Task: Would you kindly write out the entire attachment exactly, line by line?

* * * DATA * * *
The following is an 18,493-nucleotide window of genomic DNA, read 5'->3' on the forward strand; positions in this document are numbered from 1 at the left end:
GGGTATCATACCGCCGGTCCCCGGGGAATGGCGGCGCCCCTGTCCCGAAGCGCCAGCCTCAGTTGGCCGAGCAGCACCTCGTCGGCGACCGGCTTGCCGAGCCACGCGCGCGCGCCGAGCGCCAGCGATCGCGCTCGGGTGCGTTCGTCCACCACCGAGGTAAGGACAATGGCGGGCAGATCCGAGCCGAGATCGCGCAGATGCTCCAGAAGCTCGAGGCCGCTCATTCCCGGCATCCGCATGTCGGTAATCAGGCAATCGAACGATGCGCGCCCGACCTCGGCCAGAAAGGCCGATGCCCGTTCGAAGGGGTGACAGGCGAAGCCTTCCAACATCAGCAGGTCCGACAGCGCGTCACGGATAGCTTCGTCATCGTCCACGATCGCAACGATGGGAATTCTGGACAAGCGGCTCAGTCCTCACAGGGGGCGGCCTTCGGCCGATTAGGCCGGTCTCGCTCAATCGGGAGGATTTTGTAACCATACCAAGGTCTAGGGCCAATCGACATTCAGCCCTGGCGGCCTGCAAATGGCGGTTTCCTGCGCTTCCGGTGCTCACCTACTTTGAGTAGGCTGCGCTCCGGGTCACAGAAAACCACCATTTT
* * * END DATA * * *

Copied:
The following is an 18,493-nucleotide window of genomic DNA, read 5'->3' on the forward strand; positions in this document are numbered from 1 at the left end:
GGGTATCATACCGCCGGTCCCCGGGGAATGGCGGCGCCCCTGTCCCGAAGCGCCAGCCTCAGTTGGCCGAGCAGCACCTCGTCGGCGACCGGCTTGCCGAGCCACGCGCGCGCGCCGAGCGCCAGCGATCGCGCTCGGGTGCGTTCGTCCACCACCGAGGTAAGGACAATGGCGGGCAGATCCGAGCCGAGATCGCGCAGATGCTCCAGAAGCTCGAGGCCGCTCATTCCCGGCATCCGCATGTCGGTAATCAGGCAATCGAACGATGCGCGCCCGACCTCGGCCAGAAAGGCCGATGCCCGTTCGAAGGGGTGACAGGCGAAGCCTTCCAACATCAGCAGGTCCGACAGCGCGTCACGGATAGCTTCGTCATCGTCCACGATCGCAACGATGGGAATTCTGGACAAGCGGCTCAGTCCTCACAGGGGGCGGCCTTCGGCCGATTAGGCCGGTCTCGCTCAATCGGGAGGATTTTGTAACCATACCAAGGTCTAGGGCCAATCGACATTCAGCCCTGGCGGCCTGCAAATGGCGGTTTCCTGCGCTTCCGGTGCTCACCTACTTTGAGTAGGCTGCGCTCCGGGTCACAGAAAACCACCATTTT